But – what does this say about Nigeria as a nation? This July, Croatia will be the 28th country to join the European Union. The process of joining the EU was held up for years, in part because the EU felt that the rule of law was not yet strong enough in Croatia. Europeans have learned, after centuries of fighting, that the rule of law is essential. No state can command the respect and loyalty of its citizens if it does not manage to protect the rights of those citizens through a sound legal system. Clearly – in Nigeria, as in so many other African countries, the state fails miserably in this regard. I think this means that one of the greatest taboo questions in the discourse about Africa needs to be asked now, with greater force than before: can a country like Nigeria ever work? Would it not be better for everybody (except the ruling kleptocratic élite) if, by peaceful means rather than by force, Nigeria would be broken up and split into different, smaller and more coherent countries? That will mean a difficult debate and an even more difficult transition – but perhaps time has come to consider this alternative as the least of all evils.
My posts are published now on ‘Africa on the Blog’.
On 27 July 2016, a post was published entitled ‘Let’s look at South Sudan‘. In it, I look at the sad situation of South Sudan. I point out that the Dinka and Nuer languages are both part of the Kitara dialect continuum. However, this is clearly no guarantee that brothers won’t kill each other.
I point out the analogy with the war in Bosnia in the 1990’s and suggest that a similar solution might be needed: one in which the international community steps in not only militarily, but also in terms of civil administration, so that effectively the country is put under Trusteeship. This is what has happened in Bosnia and I support the call of others for the same. That way, perhaps the situation five years of now will be a little more hopeful.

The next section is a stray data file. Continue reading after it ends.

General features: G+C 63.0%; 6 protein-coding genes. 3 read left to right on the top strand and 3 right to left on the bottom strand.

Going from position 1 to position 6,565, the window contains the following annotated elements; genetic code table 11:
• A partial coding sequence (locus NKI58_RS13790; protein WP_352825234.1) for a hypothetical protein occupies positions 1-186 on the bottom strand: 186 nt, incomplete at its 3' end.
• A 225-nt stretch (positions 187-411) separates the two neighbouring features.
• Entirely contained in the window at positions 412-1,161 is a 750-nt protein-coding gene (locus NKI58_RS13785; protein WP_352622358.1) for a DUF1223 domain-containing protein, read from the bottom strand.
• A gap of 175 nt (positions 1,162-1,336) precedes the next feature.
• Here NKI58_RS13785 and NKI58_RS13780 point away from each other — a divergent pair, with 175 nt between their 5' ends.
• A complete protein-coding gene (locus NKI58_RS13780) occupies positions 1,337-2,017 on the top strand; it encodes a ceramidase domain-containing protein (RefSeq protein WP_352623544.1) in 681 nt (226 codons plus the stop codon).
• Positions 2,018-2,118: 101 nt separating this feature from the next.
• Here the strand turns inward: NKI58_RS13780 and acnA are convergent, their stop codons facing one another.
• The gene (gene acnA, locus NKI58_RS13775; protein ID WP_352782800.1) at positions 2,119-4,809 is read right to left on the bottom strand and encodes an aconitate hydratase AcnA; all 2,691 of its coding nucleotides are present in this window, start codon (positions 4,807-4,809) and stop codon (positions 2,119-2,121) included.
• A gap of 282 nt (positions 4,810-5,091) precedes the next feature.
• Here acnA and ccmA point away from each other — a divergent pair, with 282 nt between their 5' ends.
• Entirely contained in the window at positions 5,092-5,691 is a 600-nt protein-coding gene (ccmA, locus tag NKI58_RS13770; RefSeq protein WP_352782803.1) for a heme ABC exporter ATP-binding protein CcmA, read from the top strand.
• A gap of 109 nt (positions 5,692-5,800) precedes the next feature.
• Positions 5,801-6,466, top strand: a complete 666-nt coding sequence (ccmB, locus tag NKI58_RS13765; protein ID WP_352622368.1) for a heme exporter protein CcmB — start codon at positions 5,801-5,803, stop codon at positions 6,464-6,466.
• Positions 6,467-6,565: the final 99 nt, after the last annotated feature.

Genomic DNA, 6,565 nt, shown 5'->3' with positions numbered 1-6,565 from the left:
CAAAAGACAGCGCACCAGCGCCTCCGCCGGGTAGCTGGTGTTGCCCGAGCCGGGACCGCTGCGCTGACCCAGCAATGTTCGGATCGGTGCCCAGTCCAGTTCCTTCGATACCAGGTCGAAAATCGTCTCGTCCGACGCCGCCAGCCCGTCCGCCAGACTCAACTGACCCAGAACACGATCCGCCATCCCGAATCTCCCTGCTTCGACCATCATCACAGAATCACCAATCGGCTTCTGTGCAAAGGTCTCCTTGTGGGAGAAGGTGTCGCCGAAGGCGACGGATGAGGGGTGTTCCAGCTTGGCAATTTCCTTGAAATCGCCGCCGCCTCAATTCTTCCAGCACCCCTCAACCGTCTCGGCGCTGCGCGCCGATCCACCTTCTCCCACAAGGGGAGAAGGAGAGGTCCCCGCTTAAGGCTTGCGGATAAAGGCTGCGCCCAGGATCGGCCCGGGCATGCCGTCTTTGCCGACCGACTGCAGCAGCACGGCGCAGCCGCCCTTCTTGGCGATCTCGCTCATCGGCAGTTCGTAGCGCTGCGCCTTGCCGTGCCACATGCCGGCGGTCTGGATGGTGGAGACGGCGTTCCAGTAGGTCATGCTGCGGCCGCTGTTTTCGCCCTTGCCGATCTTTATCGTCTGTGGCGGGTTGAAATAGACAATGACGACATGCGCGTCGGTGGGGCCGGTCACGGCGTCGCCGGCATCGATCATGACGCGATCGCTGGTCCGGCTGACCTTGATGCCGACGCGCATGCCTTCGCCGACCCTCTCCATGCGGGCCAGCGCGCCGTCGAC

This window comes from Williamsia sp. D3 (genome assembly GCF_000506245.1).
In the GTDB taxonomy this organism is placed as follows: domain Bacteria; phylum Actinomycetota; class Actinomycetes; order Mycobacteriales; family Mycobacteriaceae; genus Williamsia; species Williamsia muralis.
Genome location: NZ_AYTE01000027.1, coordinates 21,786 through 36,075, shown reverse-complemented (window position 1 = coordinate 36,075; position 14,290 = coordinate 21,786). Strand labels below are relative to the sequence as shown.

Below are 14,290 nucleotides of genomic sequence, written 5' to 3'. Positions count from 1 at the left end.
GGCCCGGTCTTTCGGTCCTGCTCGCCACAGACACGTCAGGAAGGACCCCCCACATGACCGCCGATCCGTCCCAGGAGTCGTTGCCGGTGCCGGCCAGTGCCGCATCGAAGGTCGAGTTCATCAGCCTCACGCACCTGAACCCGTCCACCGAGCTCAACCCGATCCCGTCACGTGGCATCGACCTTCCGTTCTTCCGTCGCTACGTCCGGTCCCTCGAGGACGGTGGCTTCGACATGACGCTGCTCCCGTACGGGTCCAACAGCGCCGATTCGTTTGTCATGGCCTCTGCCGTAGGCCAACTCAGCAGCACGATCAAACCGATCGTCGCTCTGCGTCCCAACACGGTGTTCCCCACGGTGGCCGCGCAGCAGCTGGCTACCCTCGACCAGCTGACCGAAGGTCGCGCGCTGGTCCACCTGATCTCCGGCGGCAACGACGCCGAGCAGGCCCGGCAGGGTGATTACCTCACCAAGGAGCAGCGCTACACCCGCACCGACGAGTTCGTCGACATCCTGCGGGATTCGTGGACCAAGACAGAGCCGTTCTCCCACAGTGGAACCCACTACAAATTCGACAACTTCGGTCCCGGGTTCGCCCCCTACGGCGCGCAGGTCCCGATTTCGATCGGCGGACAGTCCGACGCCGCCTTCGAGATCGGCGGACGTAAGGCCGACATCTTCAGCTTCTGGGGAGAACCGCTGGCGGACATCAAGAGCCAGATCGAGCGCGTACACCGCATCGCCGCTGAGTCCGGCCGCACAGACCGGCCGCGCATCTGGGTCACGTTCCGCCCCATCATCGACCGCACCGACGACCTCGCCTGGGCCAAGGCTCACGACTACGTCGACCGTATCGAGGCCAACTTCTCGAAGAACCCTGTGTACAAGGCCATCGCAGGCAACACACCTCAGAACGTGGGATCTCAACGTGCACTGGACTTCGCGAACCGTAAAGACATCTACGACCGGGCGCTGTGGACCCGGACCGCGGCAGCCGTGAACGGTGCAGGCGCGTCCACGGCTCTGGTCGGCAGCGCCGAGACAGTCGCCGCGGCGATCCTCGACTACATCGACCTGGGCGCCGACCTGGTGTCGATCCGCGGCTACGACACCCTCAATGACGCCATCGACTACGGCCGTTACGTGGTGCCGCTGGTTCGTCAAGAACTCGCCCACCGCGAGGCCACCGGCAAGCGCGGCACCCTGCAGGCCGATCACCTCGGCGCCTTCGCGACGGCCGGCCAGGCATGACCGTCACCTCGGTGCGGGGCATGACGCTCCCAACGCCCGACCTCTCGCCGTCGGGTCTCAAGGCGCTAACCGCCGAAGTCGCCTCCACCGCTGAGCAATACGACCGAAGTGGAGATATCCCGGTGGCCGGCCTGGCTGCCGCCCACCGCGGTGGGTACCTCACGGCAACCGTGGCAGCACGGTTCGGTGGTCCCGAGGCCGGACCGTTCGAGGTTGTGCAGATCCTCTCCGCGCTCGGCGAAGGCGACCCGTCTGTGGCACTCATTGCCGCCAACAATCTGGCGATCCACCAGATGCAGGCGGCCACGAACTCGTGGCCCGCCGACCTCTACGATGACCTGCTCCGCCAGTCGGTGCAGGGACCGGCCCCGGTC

My posts are published now on ‘Africa on the Blog’.
On 4 February 2016, a post was published entitled ‘Let’s look at African languages‘. In it, I ask the question why in Africa, local languages have a much lower status than in most European countries.
One of the reasons I put forward is the traditional way in which languages are defined – a way that basically comes from American Protestant missionaries who sought to bring the Gospel in every ‘tongue’ they could find. I point how this leads to apparently absurd results in Europe. In a country like the Netherlands, for example, there are supposed to be twelve different languages – where ordinary Dutchmen know of only two. I suggest that things may be similar in many parts of Africa, but that African languages have not been studied in the framework of what they have in common, rather than what is different.
I point to the fact that many languages as used today, in Europe as well as outside of Europe, are the result of a conscious policy of building up those languages, using a continuum of dialects as a starting point. I wonder why this does not seem to have been done for African languages. I point out that in Africa, local languages are not protected, barely studied, and not studied from the point of view of what they have in common, rather than what is different. Local languages are not supported or promoted.
My thesis is that in Africa, like in Europe and in other parts of the world, there must be a number of distinct and distinguishable dialect continuums that together can form more standard languages. Those languages can be used for vehicles of communications and for art and literature. The question I ask is: has not the time come to put resources into these, to study, protect and foster them?